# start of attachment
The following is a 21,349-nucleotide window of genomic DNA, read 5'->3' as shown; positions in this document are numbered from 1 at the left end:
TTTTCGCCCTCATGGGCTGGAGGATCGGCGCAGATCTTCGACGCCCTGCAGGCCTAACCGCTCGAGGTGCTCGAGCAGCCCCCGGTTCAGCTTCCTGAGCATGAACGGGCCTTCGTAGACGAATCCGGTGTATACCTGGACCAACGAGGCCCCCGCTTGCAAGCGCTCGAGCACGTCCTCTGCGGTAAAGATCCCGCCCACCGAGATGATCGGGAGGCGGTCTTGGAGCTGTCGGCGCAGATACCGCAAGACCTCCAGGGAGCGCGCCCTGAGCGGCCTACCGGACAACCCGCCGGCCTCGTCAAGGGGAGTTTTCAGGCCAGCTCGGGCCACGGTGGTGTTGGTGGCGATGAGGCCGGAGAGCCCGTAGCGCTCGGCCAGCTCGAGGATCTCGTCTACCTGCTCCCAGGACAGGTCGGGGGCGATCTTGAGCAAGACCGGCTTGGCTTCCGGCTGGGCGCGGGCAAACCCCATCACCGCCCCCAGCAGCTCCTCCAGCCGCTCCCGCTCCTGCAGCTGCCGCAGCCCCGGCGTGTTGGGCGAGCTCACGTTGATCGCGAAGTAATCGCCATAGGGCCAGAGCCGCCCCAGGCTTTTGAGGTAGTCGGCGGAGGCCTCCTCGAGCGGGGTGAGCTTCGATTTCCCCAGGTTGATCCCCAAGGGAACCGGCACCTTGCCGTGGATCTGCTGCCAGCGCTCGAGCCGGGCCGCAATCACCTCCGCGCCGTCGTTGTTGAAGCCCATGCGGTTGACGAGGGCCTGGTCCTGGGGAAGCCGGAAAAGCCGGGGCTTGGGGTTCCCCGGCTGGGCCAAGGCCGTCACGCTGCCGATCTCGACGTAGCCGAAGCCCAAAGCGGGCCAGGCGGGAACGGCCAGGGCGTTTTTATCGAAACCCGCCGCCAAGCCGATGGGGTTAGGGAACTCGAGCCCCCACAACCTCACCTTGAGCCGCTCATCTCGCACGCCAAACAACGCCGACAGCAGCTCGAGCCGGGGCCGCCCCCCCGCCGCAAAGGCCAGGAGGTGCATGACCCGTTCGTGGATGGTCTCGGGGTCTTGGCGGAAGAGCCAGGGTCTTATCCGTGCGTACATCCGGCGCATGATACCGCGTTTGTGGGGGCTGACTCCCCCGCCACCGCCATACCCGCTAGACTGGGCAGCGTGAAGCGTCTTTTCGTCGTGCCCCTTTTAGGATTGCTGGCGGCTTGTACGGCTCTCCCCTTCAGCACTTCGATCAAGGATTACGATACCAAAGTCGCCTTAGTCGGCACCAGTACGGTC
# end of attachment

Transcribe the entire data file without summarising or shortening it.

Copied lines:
The following is a 21,349-nucleotide window of genomic DNA, read 5'->3' as shown; positions in this document are numbered from 1 at the left end:
TTTTCGCCCTCATGGGCTGGAGGATCGGCGCAGATCTTCGACGCCCTGCAGGCCTAACCGCTCGAGGTGCTCGAGCAGCCCCCGGTTCAGCTTCCTGAGCATGAACGGGCCTTCGTAGACGAATCCGGTGTATACCTGGACCAACGAGGCCCCCGCTTGCAAGCGCTCGAGCACGTCCTCTGCGGTAAAGATCCCGCCCACCGAGATGATCGGGAGGCGGTCTTGGAGCTGTCGGCGCAGATACCGCAAGACCTCCAGGGAGCGCGCCCTGAGCGGCCTACCGGACAACCCGCCGGCCTCGTCAAGGGGAGTTTTCAGGCCAGCTCGGGCCACGGTGGTGTTGGTGGCGATGAGGCCGGAGAGCCCGTAGCGCTCGGCCAGCTCGAGGATCTCGTCTACCTGCTCCCAGGACAGGTCGGGGGCGATCTTGAGCAAGACCGGCTTGGCTTCCGGCTGGGCGCGGGCAAACCCCATCACCGCCCCCAGCAGCTCCTCCAGCCGCTCCCGCTCCTGCAGCTGCCGCAGCCCCGGCGTGTTGGGCGAGCTCACGTTGATCGCGAAGTAATCGCCATAGGGCCAGAGCCGCCCCAGGCTTTTGAGGTAGTCGGCGGAGGCCTCCTCGAGCGGGGTGAGCTTCGATTTCCCCAGGTTGATCCCCAAGGGAACCGGCACCTTGCCGTGGATCTGCTGCCAGCGCTCGAGCCGGGCCGCAATCACCTCCGCGCCGTCGTTGTTGAAGCCCATGCGGTTGACGAGGGCCTGGTCCTGGGGAAGCCGGAAAAGCCGGGGCTTGGGGTTCCCCGGCTGGGCCAAGGCCGTCACGCTGCCGATCTCGACGTAGCCGAAGCCCAAAGCGGGCCAGGCGGGAACGGCCAGGGCGTTTTTATCGAAACCCGCCGCCAAGCCGATGGGGTTAGGGAACTCGAGCCCCCACAACCTCACCTTGAGCCGCTCATCTCGCACGCCAAACAACGCCGACAGCAGCTCGAGCCGGGGCCGCCCCCCCGCCGCAAAGGCCAGGAGGTGCATGACCCGTTCGTGGATGGTCTCGGGGTCTTGGCGGAAGAGCCAGGGTCTTATCCGTGCGTACATCCGGCGCATGATACCGCGTTTGTGGGGGCTGACTCCCCCGCCACCGCCATACCCGCTAGACTGGGCAGCGTGAAGCGTCTTTTCGTCGTGCCCCTTTTAGGATTGCTGGCGGCTTGTACGGCTCTCCCCTTCAGCACTTCGATCAAGGATTACGATACCAAAGTCGCCTTAGTCGGCACCAGTACGGTC